It becomes relevant again if there’s any perceived conflict of interest.

For Example: Let’s say you have a paid relationship with a medical device company or a pharmaceutical company.

Their social media policy says not to use social media to do any type of business posts.

You can’t use their name or say you’re connected with them. They want you to keep all business out of social media.

If that’s their policy, then you would not say that you’re affiliated with them and you would keep their name out of your bio and your other materials.

Also, importantly you would not be posting and tweeting about business-related material (such as retweeting posts from that company) – as then you there would be a conflict of interest that was undisclosed.

This is where the ‘real or perceived’ conflict comes into play. Even if you aren’t being paid to share and amplify those posts, if you are paid by that company for a different activity, (say you’re on the company’s speaker’s bureau) – there is a reasonable perception that you have a conflict of interest or relationship that requires disclosure.

So hopefully that makes sense. If it doesn’t, certainly drop me a note.


What to Say In Your Disclaimer:

Make sure that you say whether or not you’re speaking on behalf of an organization.

Most importantly, make sure you know the organization’s policy about whether or not they want your affiliation to be clearly linked.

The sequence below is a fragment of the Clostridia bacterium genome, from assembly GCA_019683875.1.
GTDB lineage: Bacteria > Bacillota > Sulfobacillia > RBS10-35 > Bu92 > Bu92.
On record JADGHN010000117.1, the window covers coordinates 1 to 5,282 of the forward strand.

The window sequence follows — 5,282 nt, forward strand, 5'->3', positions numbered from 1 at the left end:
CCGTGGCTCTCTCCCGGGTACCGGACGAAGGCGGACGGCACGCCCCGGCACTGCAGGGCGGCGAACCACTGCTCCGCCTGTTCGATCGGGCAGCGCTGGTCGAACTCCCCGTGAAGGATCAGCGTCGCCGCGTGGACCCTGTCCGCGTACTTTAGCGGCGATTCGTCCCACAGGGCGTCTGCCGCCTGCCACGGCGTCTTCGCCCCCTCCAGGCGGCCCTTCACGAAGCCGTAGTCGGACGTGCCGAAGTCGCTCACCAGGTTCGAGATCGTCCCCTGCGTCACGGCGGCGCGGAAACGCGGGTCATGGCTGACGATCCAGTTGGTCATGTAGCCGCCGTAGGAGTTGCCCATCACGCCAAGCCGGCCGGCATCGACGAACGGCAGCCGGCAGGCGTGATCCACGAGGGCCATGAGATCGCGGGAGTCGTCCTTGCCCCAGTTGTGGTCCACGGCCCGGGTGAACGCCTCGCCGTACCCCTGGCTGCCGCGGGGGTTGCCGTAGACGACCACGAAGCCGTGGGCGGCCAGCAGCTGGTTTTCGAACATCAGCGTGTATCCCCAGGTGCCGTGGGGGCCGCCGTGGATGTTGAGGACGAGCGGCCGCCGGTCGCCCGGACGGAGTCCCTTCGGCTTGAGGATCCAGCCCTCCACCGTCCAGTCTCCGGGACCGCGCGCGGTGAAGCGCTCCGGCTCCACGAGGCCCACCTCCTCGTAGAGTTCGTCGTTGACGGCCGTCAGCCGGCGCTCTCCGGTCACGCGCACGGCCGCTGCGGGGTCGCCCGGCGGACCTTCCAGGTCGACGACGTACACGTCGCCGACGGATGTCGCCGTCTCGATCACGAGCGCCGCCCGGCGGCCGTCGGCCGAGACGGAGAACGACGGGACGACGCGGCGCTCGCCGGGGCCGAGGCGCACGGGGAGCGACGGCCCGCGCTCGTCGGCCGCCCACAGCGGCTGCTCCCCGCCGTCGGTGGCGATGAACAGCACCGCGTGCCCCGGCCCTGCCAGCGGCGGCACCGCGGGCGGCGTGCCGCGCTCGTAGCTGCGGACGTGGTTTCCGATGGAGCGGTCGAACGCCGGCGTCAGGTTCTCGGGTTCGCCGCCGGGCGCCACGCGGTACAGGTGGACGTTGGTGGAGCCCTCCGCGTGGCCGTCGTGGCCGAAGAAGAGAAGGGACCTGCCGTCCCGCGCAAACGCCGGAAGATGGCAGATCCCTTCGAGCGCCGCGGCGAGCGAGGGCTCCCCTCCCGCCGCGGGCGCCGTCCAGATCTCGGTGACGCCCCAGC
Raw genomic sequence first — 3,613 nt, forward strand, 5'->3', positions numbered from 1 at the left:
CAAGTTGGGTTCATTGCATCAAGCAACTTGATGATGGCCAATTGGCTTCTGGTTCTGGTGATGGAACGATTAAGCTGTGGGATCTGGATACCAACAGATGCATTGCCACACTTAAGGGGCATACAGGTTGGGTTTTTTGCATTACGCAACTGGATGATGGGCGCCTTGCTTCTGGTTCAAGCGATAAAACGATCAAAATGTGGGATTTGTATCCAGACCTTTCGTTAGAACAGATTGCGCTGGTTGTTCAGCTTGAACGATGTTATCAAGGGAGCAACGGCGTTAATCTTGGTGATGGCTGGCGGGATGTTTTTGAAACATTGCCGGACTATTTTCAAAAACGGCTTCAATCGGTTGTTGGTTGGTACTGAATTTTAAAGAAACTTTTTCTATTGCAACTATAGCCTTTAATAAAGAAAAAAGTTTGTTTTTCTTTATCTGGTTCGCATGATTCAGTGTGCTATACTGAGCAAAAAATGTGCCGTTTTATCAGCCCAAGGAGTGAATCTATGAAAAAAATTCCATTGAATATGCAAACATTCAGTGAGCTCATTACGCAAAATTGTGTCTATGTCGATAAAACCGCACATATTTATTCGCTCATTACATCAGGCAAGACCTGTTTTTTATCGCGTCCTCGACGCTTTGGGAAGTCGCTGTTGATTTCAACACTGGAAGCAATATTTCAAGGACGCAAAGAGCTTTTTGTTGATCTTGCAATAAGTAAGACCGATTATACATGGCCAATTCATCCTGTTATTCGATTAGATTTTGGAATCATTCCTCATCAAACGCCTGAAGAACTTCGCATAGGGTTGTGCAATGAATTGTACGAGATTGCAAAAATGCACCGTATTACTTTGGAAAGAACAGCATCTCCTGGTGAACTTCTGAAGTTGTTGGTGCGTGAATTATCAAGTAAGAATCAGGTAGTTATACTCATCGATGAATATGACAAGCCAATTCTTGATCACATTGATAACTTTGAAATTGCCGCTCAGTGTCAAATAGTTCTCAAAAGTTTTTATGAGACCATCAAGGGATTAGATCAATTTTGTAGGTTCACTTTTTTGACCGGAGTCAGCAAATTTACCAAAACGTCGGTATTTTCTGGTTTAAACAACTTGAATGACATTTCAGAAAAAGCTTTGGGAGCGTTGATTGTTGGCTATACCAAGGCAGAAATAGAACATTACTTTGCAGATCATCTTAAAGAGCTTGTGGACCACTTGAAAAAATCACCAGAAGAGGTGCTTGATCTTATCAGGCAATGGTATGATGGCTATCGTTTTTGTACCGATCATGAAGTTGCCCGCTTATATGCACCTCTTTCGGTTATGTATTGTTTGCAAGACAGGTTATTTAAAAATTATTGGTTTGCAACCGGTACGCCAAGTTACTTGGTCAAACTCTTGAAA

If they do not communicate this, you have to be doubly careful. Make sure you aren’t sharing something thing that could be perceived as a conflict of interest with that business entity in which you do have a financial relationship.




“Disclosure” is revealing the compensation you receive from products or services that you recommend or mention on your website or social media platforms.

If you receive financial benefits (products, services or money) from companies when discussing their products/services, you must follow FTC guidelines.

You must communicate that you are being financially compensated in your blog post or social media post.

If you don’t follow these regulations you can get in trouble and receive big fines. So, it’s not without consequence. Many violations of FTC guidance can result in legal action requiring you to give up any money you’ve earned. So keep that in mind.

Anytime you’re posting anything that could be construed as an endorsement on behalf of a sponsoring advertiser or company, you have to say so.

Compensation Examples:

  • Free products
  • Perks
  • Paid ads
  • Affiliate links

Promoting products and services can be a really great way to augment your income, provided you truly believe in what you’re promoting (this should go without saying, for ethical reasons).


Where could there be a conflict of interest?

If you are promoting a lot of things that you don’t think are good products and you are getting paid to do so. This, of course, is unethical.